Maury Baskin: Right. Now, of course, the DC Circuit has moved a little to the left since those decisions were issued, but they’ve also shown that they generally apply their own precedents. Particularly in that FedEx case, they were very firm about saying, “When you come back to us with exactly the same issue, we’re going to tell you exactly the same thing that we said before.” And you’re right about the Browning-Ferris -- one of the fall-out cases from Browning-Ferris when the union tries to enforce is the board, it recognized the ability to use the indirect test for a joint employer but said that it could only be for essential working conditions, not just anything, because otherwise it’s impossible. Everyone is a joint employer with everyone else unless you limit it in some way. And, so, they instructed -- they denied enforcement. They instructed the board to do a better job of articulating what are the essential working conditions and how does the control factor relate to them.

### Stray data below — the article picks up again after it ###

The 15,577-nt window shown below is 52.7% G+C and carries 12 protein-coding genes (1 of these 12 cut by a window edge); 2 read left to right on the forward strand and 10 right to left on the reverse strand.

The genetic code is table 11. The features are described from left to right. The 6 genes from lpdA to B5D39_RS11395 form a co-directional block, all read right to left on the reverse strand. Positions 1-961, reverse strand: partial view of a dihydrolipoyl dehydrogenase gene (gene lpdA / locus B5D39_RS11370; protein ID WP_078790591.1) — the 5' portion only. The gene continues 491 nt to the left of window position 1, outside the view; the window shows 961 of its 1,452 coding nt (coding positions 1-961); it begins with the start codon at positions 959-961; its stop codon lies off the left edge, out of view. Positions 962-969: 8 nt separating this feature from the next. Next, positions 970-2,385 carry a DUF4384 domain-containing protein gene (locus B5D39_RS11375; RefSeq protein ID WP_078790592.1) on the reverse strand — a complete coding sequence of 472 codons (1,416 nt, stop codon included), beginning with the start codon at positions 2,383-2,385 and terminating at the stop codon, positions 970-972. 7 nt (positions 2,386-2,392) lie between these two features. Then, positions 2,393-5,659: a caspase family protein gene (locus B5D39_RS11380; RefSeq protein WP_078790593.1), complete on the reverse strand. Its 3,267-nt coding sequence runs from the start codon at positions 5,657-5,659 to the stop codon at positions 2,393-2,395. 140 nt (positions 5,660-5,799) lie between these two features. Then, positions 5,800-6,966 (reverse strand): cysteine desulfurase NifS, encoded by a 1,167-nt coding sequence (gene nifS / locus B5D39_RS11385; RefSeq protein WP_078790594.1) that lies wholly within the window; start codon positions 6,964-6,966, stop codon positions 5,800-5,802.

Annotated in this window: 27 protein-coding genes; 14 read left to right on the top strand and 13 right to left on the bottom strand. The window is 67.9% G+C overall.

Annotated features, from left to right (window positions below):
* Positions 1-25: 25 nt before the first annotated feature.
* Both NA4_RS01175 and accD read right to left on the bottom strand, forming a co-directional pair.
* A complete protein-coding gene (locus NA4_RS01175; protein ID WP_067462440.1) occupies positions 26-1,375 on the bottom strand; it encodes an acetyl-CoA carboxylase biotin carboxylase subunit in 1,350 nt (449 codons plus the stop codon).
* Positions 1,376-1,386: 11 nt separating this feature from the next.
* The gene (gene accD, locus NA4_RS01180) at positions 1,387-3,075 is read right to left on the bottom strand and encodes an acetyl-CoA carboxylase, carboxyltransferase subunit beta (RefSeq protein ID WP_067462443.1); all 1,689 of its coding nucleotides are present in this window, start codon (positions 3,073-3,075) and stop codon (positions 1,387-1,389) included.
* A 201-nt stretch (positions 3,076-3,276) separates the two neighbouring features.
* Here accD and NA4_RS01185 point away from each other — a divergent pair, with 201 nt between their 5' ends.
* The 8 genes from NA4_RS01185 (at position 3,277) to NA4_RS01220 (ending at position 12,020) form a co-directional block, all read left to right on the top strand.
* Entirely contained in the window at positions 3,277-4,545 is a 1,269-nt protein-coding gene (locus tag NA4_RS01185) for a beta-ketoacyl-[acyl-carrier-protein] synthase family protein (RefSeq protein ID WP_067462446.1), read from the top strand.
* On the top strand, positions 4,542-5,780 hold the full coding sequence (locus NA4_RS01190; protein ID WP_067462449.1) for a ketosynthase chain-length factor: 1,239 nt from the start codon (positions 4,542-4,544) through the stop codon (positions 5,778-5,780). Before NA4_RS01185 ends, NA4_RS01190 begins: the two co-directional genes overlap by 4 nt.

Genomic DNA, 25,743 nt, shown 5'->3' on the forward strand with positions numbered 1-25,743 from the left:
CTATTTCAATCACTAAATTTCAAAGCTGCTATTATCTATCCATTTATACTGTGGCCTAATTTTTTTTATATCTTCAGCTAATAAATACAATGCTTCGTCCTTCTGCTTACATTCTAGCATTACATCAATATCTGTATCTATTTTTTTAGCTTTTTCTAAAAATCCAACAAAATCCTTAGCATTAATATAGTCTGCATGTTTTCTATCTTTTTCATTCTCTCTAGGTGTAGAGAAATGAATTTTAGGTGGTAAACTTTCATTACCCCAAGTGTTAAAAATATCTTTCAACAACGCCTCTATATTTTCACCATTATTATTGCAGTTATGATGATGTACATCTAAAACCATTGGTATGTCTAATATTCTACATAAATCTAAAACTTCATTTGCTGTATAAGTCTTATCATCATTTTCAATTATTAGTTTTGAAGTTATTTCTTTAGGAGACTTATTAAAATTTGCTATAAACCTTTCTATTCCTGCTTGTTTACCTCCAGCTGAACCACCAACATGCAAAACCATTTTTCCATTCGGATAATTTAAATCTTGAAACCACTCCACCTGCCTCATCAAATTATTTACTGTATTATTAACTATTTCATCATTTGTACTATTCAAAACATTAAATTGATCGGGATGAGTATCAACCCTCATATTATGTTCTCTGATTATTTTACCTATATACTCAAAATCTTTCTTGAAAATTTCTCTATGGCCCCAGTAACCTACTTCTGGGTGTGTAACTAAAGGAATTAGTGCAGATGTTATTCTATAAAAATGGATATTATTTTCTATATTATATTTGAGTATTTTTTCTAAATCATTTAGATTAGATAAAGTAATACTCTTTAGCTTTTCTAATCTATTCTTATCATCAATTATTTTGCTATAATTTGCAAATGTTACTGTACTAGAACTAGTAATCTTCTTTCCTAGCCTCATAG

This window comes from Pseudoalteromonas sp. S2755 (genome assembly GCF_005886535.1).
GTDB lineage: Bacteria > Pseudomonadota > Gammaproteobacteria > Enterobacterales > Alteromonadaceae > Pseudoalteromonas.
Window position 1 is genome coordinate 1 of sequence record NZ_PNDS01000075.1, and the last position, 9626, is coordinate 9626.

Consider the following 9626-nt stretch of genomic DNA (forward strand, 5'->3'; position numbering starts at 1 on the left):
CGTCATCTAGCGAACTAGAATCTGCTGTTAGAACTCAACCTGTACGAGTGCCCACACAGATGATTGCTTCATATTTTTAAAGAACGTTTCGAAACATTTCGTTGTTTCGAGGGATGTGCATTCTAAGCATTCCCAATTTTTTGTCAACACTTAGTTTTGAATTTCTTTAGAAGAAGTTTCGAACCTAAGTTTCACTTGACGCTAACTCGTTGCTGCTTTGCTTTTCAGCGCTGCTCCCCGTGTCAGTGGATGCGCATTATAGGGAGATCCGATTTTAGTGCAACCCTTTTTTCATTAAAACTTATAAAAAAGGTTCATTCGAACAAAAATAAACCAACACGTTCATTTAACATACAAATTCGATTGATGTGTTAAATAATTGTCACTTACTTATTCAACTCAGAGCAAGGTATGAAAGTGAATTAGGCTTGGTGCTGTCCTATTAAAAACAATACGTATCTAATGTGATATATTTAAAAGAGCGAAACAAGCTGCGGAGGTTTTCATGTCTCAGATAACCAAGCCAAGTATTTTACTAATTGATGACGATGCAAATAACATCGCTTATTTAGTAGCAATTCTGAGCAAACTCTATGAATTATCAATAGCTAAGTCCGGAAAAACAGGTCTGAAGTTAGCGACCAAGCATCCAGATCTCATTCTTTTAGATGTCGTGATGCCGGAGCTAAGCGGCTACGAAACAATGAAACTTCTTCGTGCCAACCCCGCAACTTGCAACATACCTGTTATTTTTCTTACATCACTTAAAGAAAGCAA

So what did the board do? They came back, and basically the Biden board has come back and said, “Well, it’s pretty much everything is an essential working condition.” So that’s their answer. They make such a long list that it becomes meaningless one could argue. And I think they’re going to have trouble with that because they are clearly acting in defiance of what the appeals court told them, and any board case challenge can be filed in the DC Circuit. Although another interesting court to all this is pending right now a case over where appeals from NLRB rules are supposed to be filed. Are they filed directly in the DC Circuit, or are they filed in the district court? Now, we’re really getting lawyerly technical but since there are lawyers among you. Ironically, this case has been pending, that issue has been pending in front of the DC Circuit on another board rule dealing with elections. And they’ve been stuck on that case. It could come out at any time, but they’ve spent more than a year thinking about it primarily over that very question. So we’re hoping they figure it out before these rules go final and we actually want to challenge them. It’d be nice to know which court we’re supposed to go to. So, anyway, that’s a little interesting trivia fact.